Grain of wheat

The kids and I have started doing lectio divina together during Morning Time for school (apparently it’s a thing, too bad I didn’t realize it till they were considerably older). It’s basically what I do on my own, except for the sake of time–highschoolers do a LOT of work–we only read the daily gospel.

Today’s gospel veered off from the Matthew path since it’s the feast day of St. Lawrence.

Now, I’ve read this passage about a million times, but what struck me today was the word ‘alone.’ Typically it is my very favorite word, besides ‘book’, but in this context it’s not a pleasant thing. Jesus says, “Truly, truly, I say to you, unless a grain of wheat falls into the earth and dies, it remains alone; but if it dies, it bears much fruit” (John 12. 24, emphasis mine).

I like to be alone. I like quiet. I like to read and think and breathe. It’s hard to do those things when surrounded by others. But I don’t want to remain alone. There is a time to be solitary but even more, a time to be with others. We were created for community. Community with our fellow humans, community with our God. In order to attain this, I must die.

I don’t like the thought of dying, especially dying to self. It means I can’t have what I want, when I want it. For a human being, that’s a rum thought. (Sorry, been reading P.G. Wodehouse). But if I don’t die to self, I’ll find myself alone, barren. Like wheat, fig trees, vines, I am to ‘bear fruit’, to give of myself, not to hoard all things to myself. Paradoxically, it is when I give of myself that I receive more than I could grasp if I live only for myself.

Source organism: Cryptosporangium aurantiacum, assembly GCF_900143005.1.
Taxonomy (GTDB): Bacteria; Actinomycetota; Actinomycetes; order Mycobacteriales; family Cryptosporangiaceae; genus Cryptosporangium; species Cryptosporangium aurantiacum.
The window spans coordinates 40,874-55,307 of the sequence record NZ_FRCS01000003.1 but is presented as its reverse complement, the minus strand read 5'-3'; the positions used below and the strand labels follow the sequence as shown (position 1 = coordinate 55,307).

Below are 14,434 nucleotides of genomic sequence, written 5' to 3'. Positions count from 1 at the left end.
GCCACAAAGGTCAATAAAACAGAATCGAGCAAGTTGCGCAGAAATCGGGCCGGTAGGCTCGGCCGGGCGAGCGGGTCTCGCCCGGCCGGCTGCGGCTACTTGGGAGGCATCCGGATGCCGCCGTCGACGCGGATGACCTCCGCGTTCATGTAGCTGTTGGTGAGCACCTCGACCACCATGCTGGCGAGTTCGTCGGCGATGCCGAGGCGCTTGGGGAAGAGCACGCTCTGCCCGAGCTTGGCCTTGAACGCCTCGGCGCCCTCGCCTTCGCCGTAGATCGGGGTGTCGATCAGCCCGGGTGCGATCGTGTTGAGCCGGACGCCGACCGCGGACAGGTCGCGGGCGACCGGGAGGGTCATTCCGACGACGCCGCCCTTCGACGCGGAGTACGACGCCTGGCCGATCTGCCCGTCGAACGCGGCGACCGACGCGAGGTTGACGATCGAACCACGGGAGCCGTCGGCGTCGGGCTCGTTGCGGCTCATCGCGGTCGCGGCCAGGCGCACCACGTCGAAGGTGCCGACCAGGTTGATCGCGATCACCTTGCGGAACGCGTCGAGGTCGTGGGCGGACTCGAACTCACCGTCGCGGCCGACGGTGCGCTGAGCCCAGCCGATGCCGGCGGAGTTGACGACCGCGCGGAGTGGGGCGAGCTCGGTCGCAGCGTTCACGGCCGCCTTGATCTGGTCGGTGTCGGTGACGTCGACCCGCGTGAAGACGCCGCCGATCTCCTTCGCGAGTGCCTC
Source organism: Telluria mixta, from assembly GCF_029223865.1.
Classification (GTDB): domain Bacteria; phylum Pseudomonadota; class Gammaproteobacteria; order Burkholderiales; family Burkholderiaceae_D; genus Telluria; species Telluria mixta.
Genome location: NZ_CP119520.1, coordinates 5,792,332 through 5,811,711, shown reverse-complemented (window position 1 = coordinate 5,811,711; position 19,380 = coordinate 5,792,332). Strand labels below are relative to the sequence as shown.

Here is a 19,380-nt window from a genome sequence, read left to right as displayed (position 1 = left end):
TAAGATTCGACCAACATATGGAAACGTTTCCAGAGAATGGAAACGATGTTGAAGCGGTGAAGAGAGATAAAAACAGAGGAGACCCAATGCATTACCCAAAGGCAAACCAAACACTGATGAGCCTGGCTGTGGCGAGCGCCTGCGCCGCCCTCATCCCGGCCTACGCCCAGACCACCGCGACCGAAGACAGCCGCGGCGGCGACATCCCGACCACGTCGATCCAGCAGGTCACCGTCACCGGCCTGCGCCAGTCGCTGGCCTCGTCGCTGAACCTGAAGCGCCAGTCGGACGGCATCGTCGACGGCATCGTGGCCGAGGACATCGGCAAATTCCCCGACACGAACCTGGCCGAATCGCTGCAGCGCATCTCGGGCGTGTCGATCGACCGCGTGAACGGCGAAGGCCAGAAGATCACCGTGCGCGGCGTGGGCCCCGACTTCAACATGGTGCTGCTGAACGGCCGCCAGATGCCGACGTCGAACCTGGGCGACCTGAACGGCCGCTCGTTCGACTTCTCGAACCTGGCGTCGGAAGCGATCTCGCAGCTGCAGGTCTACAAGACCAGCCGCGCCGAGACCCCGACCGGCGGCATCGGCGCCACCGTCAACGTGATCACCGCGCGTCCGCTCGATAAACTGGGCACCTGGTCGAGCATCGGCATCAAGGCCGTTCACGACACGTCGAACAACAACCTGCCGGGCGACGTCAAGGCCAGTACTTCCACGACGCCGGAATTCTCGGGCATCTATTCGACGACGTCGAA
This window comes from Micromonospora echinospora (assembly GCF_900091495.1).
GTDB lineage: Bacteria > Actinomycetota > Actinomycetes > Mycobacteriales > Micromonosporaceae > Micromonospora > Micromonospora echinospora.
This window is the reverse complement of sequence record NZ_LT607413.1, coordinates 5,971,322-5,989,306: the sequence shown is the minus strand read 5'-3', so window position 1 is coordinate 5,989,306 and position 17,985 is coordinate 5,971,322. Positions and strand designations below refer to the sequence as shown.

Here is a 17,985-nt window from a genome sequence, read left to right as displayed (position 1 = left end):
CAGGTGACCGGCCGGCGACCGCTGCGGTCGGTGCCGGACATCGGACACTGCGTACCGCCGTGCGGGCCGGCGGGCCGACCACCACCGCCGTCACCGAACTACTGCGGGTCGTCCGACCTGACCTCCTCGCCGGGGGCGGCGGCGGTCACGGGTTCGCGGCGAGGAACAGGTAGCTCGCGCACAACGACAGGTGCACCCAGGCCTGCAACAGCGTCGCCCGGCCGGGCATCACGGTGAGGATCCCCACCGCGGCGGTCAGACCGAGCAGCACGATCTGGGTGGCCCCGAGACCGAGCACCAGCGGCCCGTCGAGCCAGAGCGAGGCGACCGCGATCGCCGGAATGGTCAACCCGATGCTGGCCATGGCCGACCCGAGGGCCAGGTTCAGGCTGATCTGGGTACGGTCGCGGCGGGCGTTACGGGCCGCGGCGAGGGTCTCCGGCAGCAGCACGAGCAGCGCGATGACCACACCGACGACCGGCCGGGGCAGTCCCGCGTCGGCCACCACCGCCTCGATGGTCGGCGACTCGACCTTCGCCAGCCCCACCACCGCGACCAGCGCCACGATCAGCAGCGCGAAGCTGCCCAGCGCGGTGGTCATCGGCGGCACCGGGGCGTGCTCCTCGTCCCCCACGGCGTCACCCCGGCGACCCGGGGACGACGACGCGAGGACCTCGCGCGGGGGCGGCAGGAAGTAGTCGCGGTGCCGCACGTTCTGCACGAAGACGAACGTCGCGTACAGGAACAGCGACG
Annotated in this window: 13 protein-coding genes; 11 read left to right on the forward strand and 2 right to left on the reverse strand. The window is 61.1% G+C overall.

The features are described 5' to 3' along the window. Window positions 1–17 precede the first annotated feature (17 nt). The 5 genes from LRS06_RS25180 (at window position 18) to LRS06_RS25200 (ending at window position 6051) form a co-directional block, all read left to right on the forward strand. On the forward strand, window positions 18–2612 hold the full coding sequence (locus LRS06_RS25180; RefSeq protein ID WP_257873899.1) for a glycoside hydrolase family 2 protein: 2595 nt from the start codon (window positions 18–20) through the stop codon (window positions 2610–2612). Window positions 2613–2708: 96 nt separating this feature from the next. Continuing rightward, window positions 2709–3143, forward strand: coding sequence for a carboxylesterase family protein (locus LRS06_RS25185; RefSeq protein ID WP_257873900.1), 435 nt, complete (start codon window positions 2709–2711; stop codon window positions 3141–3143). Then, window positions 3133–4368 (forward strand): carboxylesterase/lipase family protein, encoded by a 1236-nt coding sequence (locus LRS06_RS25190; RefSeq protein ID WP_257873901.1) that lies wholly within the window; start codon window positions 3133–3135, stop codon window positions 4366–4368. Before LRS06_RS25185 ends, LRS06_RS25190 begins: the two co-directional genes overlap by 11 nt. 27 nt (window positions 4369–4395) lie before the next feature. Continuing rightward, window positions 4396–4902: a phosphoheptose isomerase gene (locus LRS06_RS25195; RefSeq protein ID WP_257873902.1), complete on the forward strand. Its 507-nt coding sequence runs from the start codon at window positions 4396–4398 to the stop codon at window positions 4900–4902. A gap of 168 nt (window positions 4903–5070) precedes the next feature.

Part of the way I ‘die’ is by letting go of an exciting life, an extraordinary life and embracing the ordinary, the dullness, the routine. Life has been pretty boring at our house lately. With four sick kids, a sick husband and ghastly humid and hot weather (I’m from New England, 85 is hot), I find myself longing for something new, something exciting to change life up. Maybe a new book? A new project? New running shoes? A camping trip? Two hours on Facebook? No, I need to ‘die,’ to pour myself out in the mundane and bear fruit here and now. To love the ordinary and to the find the holiness in it.

 

 

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